This is for ammo loaded for service rifle competition. Iron sights up to 600 yards.

For plinking ammo, I mix and match odds and ends. Brass lots I don't have enough of to load a decent sized competition batch.
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Old January 17, 2013, 01:06 PM   #10
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“If so, please give reasons why this is a good idea”

Not my job to convince anyone it is a good ideal, I can tell you why I do ‘it’ as in sorting by head stamp and year. Tumbling, sorting cases after tumbling is made easier if the cases being tumbled have different head stamps, my fired cases always go back into the box they came from.

Then there is the old ‘wife's tale’ military is thicker because it is heavier, that story should start with ‘once upon a time’, because it is a half truth, military 30/06 cases heads are .200” thick, R-P 30/06 case heads are .260” thick, if the military case is heavier deductive reasoning would suggest the military case head is thinner with a heavier/thicker case body, again, if the military case is heavier.

Then there is safety, my opinion the .260" case head of the R-P is safer than the .200" military case head is case head crush/insipient case head separation/case head failure is a consideration. Then there is case head protrusion or unsupported case head between the bolt face and chamber. Between the Mauser and 30/06 chambers in the Springfield and Enfield M1917s the unsupported case head is from .090” and .115” protrusion, in the perfect world.

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Old January 17, 2013, 07:28 PM   #11
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For .223 I do not sort by year, or even head stamp for that matter. I did an OCW work up. I get good results no matter which head stamp of brass I use. Never mine the year on LC cases.

To each thier own.
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Old January 20, 2013, 12:53 PM   #12
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I have LC once fired military. I bought 1500 for 8 cents including shipping. It has worked very well in both a Remington 700 and a WW15. I sort by weight rather than year since weight pertains to capacity and thus I can expect pretty consistent pressure that way.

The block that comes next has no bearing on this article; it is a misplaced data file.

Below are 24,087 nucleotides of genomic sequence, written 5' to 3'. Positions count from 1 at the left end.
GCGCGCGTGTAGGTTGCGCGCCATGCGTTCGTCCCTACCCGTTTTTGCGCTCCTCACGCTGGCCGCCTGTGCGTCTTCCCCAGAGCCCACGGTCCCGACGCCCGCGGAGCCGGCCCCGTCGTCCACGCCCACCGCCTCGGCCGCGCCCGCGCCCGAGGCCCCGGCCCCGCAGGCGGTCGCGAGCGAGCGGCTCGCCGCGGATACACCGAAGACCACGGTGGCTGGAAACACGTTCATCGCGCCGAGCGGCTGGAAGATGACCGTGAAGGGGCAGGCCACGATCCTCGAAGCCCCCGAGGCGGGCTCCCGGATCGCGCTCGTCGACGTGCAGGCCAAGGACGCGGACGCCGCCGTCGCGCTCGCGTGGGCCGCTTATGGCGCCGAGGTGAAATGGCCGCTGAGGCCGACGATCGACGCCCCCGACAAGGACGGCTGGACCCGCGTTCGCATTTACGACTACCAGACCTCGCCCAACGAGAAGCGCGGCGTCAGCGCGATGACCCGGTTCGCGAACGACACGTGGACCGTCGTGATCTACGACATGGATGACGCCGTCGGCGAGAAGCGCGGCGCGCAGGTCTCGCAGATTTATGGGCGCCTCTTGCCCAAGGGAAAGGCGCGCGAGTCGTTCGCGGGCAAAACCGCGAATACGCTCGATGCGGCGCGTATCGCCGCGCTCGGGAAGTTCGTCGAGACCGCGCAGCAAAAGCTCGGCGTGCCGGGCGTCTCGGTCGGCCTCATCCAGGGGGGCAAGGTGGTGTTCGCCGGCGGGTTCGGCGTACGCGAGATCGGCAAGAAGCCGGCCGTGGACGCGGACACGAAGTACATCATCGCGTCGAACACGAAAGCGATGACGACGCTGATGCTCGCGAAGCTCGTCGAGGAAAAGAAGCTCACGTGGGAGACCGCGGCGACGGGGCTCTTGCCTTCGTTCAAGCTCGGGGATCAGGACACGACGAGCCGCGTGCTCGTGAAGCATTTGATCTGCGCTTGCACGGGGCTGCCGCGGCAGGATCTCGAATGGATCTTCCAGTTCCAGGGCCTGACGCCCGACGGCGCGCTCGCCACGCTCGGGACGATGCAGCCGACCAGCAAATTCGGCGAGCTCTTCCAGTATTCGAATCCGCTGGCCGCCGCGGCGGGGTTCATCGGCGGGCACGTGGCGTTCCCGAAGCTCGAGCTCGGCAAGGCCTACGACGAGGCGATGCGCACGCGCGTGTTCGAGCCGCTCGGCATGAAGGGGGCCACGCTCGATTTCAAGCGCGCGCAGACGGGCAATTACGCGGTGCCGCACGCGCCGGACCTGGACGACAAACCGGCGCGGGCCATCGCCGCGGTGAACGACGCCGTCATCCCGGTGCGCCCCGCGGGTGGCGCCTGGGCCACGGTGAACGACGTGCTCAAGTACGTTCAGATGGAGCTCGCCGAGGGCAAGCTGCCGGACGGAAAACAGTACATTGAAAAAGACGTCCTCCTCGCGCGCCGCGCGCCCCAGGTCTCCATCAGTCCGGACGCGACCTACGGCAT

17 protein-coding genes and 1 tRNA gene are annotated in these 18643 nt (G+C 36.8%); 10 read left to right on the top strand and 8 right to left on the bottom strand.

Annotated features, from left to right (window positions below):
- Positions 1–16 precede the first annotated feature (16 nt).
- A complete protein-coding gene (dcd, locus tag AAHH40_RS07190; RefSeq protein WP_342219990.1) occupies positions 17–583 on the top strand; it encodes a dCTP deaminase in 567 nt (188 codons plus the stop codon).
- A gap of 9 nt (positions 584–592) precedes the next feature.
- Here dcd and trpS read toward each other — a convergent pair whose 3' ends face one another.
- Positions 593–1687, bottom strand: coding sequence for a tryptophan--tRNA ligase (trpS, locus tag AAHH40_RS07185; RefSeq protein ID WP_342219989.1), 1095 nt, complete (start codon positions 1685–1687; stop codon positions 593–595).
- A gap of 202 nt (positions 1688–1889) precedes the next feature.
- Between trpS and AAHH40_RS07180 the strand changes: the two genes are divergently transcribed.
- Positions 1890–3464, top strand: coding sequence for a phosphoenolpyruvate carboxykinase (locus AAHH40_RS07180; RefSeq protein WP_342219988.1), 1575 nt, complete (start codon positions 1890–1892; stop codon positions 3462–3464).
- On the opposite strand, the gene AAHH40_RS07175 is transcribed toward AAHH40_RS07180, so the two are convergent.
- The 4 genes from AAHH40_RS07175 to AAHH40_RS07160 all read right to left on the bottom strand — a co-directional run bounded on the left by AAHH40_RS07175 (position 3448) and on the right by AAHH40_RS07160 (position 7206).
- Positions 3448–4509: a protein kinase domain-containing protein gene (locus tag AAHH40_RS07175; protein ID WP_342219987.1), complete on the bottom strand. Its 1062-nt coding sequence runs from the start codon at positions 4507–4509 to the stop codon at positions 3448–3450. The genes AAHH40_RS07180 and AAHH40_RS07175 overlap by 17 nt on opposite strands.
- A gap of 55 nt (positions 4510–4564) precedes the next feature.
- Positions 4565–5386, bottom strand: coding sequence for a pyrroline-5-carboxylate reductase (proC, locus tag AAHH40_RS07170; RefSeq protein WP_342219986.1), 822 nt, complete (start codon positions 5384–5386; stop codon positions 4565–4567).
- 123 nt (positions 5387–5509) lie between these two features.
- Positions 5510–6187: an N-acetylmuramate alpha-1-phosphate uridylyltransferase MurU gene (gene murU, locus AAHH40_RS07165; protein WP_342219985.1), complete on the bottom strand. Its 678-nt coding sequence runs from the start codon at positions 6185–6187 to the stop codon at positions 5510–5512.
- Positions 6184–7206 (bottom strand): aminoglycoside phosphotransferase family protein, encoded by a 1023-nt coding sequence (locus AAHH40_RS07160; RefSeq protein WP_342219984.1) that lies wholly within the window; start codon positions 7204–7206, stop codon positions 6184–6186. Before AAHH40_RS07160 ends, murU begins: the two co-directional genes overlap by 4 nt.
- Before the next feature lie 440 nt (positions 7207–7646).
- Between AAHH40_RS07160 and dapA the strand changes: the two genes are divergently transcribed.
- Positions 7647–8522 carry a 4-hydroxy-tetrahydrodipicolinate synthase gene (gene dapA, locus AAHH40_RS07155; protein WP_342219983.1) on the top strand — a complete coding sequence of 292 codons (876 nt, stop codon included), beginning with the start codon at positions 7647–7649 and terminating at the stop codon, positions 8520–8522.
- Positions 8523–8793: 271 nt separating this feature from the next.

I keep 100 rd lots together so they have all been loaded the same number of times.
I do not mix manufacturer head stamps to avoid having brass of different hardness etc.
I have gotten good accuracy and velocity of + or - 25 fps using this method. Fired a 5 rd group through the chrony yesterday and had 3 duplicate velocity. That is why I have not bothered to refine my sorting any further. And if I follow the basic fundamentals of reloading the .223 is not that picky about which powder, primer etc I use. My rifles seem to do pretty well with any load I have tried. I just tweak to the best groups in can get for a powder/bullet combination and then stay with that.
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Old January 20, 2013, 04:26 PM   #13
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I have 1000's of peices of once fired brass. When I select brass to load I usually get the same brand like LC or Remington or whatever. After I full length size, trim, chamfer and deburr I sort them by weight. I dont really see a need in sorting them until they are cleaned, trimmed and ready to load.
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Old January 20, 2013, 06:49 PM   #14
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Same here, I sort by brand and thats about it. I can't see any practical reason for getting more particular unless you are shooting a match grade gun in master class at a high level match.
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Old January 20, 2013, 06:51 PM   #15
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I mix it all together, any kind of .223 brass, and expect to get 0.5moa.

That does not mean it does not need inspection.
Brass that came from 'who knows where' needs to be inspected.